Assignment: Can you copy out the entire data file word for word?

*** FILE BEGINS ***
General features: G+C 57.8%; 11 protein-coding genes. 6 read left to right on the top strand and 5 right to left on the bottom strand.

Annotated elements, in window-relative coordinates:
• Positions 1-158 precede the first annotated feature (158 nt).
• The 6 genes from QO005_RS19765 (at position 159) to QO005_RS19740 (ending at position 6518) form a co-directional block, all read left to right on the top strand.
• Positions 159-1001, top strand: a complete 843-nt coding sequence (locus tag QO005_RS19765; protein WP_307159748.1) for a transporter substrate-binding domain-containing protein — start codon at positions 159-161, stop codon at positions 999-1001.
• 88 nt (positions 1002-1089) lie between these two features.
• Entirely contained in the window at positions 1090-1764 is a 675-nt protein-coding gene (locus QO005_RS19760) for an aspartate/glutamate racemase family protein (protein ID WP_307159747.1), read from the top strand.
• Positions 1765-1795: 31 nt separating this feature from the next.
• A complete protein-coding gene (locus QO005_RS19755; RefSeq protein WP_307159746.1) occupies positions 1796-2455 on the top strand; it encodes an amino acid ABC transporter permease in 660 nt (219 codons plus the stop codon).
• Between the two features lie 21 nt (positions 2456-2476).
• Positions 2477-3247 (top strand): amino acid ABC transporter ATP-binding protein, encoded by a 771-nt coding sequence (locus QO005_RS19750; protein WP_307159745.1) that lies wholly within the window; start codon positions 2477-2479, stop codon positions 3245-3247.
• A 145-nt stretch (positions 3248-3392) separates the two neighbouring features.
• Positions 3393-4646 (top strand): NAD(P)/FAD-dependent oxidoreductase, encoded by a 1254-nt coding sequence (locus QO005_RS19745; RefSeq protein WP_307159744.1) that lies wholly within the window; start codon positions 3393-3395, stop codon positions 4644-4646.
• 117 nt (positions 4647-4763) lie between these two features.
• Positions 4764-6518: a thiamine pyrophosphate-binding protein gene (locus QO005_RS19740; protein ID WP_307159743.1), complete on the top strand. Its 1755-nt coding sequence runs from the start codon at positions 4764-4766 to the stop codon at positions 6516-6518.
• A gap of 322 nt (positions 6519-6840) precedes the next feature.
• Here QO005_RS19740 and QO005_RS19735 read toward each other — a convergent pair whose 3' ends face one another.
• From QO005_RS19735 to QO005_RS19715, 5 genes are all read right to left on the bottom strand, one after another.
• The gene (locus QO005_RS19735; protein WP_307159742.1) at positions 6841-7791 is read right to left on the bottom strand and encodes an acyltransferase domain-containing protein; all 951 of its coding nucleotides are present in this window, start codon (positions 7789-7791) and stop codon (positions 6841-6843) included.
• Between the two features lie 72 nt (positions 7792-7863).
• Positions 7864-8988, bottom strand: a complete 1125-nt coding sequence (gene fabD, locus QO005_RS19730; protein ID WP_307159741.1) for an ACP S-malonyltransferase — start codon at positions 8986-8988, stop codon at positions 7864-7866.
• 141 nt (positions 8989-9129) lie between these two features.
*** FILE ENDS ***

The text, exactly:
General features: G+C 57.8%; 11 protein-coding genes. 6 read left to right on the top strand and 5 right to left on the bottom strand.

Annotated elements, in window-relative coordinates:
• Positions 1-158 precede the first annotated feature (158 nt).
• The 6 genes from QO005_RS19765 (at position 159) to QO005_RS19740 (ending at position 6518) form a co-directional block, all read left to right on the top strand.
• Positions 159-1001, top strand: a complete 843-nt coding sequence (locus tag QO005_RS19765; protein WP_307159748.1) for a transporter substrate-binding domain-containing protein — start codon at positions 159-161, stop codon at positions 999-1001.
• 88 nt (positions 1002-1089) lie between these two features.
• Entirely contained in the window at positions 1090-1764 is a 675-nt protein-coding gene (locus QO005_RS19760) for an aspartate/glutamate racemase family protein (protein ID WP_307159747.1), read from the top strand.
• Positions 1765-1795: 31 nt separating this feature from the next.
• A complete protein-coding gene (locus QO005_RS19755; RefSeq protein WP_307159746.1) occupies positions 1796-2455 on the top strand; it encodes an amino acid ABC transporter permease in 660 nt (219 codons plus the stop codon).
• Between the two features lie 21 nt (positions 2456-2476).
• Positions 2477-3247 (top strand): amino acid ABC transporter ATP-binding protein, encoded by a 771-nt coding sequence (locus QO005_RS19750; protein WP_307159745.1) that lies wholly within the window; start codon positions 2477-2479, stop codon positions 3245-3247.
• A 145-nt stretch (positions 3248-3392) separates the two neighbouring features.
• Positions 3393-4646 (top strand): NAD(P)/FAD-dependent oxidoreductase, encoded by a 1254-nt coding sequence (locus QO005_RS19745; RefSeq protein WP_307159744.1) that lies wholly within the window; start codon positions 3393-3395, stop codon positions 4644-4646.
• 117 nt (positions 4647-4763) lie between these two features.
• Positions 4764-6518: a thiamine pyrophosphate-binding protein gene (locus QO005_RS19740; protein ID WP_307159743.1), complete on the top strand. Its 1755-nt coding sequence runs from the start codon at positions 4764-4766 to the stop codon at positions 6516-6518.
• A gap of 322 nt (positions 6519-6840) precedes the next feature.
• Here QO005_RS19740 and QO005_RS19735 read toward each other — a convergent pair whose 3' ends face one another.
• From QO005_RS19735 to QO005_RS19715, 5 genes are all read right to left on the bottom strand, one after another.
• The gene (locus QO005_RS19735; protein WP_307159742.1) at positions 6841-7791 is read right to left on the bottom strand and encodes an acyltransferase domain-containing protein; all 951 of its coding nucleotides are present in this window, start codon (positions 7789-7791) and stop codon (positions 6841-6843) included.
• Between the two features lie 72 nt (positions 7792-7863).
• Positions 7864-8988, bottom strand: a complete 1125-nt coding sequence (gene fabD, locus QO005_RS19730; protein ID WP_307159741.1) for an ACP S-malonyltransferase — start codon at positions 8986-8988, stop codon at positions 7864-7866.
• 141 nt (positions 8989-9129) lie between these two features.